Case Report Top


We report a 14-year-old girl, who presented with complaints of vague lower abdominal pain on and off for a period of 3 months. She attained menarche at the age of 11 and having regular cycles since then, usually associated with mild-to-moderate dysmenorrhea. An ultrasound revealed a 12 cm × 10 cm left ovarian cyst with suspected solid areas. A magnetic resonance imaging was done which was suggestive of left ovarian dermoid and otherwise normal pelvic anatomy. Serum alfa fetoprotein, serum lactate dehydrogenase, beta human chorionic gonadotropin, and CA125 were in the normal range. She was taken up for laparoscopic ovarian cystectomy. After enucleating the cyst, the ipsilateral tube was examined which was normal except for a small fimbrial cyst around 1 cm in size, which was also excised. The right fallopian tube was looking apparently normal. On careful examination, the right fallopian tube revealed a small tubular structure arising from the ampullary end, around 3 cm in length, which had its own separate fimbria, which was much smaller than the primary tube [Figure 1]. The accessory tube was excised at its junction with the ampulla after ligating the base. Postoperative period was uneventful. Histopathology confirmed a dermoid cyst on the left and excised accessory tube as fallopian tube with a lumen and a blind end.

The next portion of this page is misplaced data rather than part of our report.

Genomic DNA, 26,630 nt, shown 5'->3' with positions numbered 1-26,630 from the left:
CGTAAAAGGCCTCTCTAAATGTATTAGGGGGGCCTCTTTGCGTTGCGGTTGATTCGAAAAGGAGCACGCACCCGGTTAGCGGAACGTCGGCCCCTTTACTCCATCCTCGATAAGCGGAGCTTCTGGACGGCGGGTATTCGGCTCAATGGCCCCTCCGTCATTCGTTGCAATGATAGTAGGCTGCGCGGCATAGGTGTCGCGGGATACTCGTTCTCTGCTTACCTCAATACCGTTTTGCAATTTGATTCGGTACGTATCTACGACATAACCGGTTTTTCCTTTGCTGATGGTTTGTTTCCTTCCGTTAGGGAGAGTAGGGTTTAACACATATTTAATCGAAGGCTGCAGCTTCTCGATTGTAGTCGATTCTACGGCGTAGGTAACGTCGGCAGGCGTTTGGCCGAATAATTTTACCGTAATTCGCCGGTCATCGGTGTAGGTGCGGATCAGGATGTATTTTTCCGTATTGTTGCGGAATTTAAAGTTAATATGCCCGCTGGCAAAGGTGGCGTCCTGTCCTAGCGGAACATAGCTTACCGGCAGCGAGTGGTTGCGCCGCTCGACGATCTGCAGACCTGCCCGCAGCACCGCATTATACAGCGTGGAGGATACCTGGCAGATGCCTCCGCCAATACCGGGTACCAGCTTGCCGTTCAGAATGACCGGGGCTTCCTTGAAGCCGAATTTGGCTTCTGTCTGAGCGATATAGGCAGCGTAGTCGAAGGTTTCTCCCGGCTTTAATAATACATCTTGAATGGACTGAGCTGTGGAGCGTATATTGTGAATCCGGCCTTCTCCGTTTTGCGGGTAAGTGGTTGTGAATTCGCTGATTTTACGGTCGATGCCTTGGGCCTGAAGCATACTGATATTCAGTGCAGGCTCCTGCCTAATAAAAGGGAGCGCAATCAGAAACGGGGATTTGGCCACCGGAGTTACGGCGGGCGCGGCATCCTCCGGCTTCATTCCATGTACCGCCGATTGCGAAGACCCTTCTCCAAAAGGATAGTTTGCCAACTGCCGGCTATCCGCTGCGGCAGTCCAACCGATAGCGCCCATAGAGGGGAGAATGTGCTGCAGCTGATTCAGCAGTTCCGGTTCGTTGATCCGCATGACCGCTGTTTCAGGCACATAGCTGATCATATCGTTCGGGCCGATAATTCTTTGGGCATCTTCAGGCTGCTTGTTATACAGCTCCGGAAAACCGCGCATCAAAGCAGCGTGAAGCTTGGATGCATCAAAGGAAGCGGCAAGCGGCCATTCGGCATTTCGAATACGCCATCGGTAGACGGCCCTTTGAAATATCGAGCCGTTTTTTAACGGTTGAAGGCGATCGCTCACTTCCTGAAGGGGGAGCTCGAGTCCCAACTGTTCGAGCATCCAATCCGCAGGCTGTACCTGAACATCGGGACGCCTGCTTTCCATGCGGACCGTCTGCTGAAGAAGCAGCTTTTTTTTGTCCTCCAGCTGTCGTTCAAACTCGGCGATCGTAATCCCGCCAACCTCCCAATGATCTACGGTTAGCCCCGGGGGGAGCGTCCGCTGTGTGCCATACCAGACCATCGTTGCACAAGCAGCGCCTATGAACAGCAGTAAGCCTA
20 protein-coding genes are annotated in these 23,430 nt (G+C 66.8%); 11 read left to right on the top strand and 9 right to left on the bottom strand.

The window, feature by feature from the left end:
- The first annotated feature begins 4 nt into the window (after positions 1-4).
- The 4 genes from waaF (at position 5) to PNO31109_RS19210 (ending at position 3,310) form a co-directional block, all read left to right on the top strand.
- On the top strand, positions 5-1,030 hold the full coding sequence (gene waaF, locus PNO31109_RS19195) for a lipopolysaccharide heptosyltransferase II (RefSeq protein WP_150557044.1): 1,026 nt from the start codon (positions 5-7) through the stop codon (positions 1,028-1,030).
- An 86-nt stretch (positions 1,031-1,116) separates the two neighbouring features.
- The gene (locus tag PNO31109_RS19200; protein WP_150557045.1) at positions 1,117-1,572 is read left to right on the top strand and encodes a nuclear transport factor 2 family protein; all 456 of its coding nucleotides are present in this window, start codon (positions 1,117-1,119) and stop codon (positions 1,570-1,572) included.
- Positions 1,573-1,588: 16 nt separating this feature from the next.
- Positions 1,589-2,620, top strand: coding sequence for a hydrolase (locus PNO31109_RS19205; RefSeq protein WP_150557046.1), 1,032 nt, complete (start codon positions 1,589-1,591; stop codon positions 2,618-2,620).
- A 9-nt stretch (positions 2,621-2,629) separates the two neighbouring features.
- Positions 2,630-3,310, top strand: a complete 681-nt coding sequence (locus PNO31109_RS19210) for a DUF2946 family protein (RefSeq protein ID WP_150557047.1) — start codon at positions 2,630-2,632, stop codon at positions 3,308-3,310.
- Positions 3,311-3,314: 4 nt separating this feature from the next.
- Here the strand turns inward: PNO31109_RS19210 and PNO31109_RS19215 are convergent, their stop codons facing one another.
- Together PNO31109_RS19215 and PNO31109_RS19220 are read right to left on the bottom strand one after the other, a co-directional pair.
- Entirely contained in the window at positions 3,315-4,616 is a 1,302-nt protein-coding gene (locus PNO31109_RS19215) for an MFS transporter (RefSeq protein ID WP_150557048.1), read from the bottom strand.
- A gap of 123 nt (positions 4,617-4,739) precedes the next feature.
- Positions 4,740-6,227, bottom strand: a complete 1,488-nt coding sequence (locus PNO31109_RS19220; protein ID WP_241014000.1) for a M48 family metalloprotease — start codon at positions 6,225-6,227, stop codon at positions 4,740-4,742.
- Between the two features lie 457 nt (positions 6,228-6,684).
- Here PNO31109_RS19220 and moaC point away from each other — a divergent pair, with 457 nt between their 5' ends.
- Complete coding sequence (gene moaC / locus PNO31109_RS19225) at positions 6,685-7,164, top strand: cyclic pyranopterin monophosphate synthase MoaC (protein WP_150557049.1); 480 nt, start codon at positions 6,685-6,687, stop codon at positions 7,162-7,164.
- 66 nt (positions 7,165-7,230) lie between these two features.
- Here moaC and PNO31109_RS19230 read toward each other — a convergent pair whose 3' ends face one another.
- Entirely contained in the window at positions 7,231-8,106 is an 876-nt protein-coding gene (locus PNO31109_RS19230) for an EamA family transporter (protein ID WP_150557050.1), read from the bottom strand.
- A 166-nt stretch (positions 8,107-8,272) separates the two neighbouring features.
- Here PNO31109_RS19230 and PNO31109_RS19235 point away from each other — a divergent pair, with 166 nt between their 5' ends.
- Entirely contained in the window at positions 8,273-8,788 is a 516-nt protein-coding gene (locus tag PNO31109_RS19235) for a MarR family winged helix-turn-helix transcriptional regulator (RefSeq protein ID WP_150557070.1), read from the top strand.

Figure 1: Laparoscopic view of accessory fallopian tube

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   Discussion Top


Accessory fallopian tube, though rare, carries its own significance. It can be encountered in laparoscopic evaluation of infertility, endometriosis, torsion, and ectopic pregnancy. They are usually nonpatent and arise from ampullary end.[1] Based on the distance from the fimbria, they are termed terminal (<1 cm) and ampullary (>1 cm). The distance does not make any difference in the presentations usually.[2] The incidence reported in the literature varies. Yablonski et al. described a higher incidence of subtle changes in the tubal anatomy in infertile women, and the incidence of accessory tubes reported was 13% versus 0% in fertile women. They have also reported that, in the observed population, three cases had bilateral accessory tubes and five cases had unilateral accessory tubes.[3] Beyth and Kopolovichave reported an incidence of 6%.[4]

They occur due to bifurcation of cranial end of the paramesonephric duct.[1] Beyth and Kopolovichave postulated that the coelomic epithelium, which invaginates into the müllerian duct to form the ostia, is surrounded by one or many secondary invaginations. If they do not reach till the lumen, they persist as accessory tubes.[3] Sometimes, only accessory ostia might be seen.[4]